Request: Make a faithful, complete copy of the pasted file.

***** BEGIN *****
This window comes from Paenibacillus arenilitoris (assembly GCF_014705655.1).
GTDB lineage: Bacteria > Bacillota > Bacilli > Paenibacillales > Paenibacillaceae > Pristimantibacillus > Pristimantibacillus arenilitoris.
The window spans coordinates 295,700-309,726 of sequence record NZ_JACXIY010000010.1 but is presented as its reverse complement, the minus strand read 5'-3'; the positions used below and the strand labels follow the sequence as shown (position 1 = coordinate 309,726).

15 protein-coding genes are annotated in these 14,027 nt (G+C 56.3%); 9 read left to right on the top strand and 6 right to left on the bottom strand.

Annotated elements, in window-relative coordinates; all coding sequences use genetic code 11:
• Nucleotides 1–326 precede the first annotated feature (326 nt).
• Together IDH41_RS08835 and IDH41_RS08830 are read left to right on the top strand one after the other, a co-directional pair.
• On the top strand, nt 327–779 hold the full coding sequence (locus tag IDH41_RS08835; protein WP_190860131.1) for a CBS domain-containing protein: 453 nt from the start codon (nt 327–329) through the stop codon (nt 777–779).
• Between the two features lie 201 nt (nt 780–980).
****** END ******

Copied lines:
This window comes from Paenibacillus arenilitoris (assembly GCF_014705655.1).
GTDB lineage: Bacteria > Bacillota > Bacilli > Paenibacillales > Paenibacillaceae > Pristimantibacillus > Pristimantibacillus arenilitoris.
The window spans coordinates 295,700-309,726 of sequence record NZ_JACXIY010000010.1 but is presented as its reverse complement, the minus strand read 5'-3'; the positions used below and the strand labels follow the sequence as shown (position 1 = coordinate 309,726).

15 protein-coding genes are annotated in these 14,027 nt (G+C 56.3%); 9 read left to right on the top strand and 6 right to left on the bottom strand.

Annotated elements, in window-relative coordinates; all coding sequences use genetic code 11:
• Nucleotides 1–326 precede the first annotated feature (326 nt).
• Together IDH41_RS08835 and IDH41_RS08830 are read left to right on the top strand one after the other, a co-directional pair.
• On the top strand, nt 327–779 hold the full coding sequence (locus tag IDH41_RS08835; protein WP_190860131.1) for a CBS domain-containing protein: 453 nt from the start codon (nt 327–329) through the stop codon (nt 777–779).
• Between the two features lie 201 nt (nt 780–980).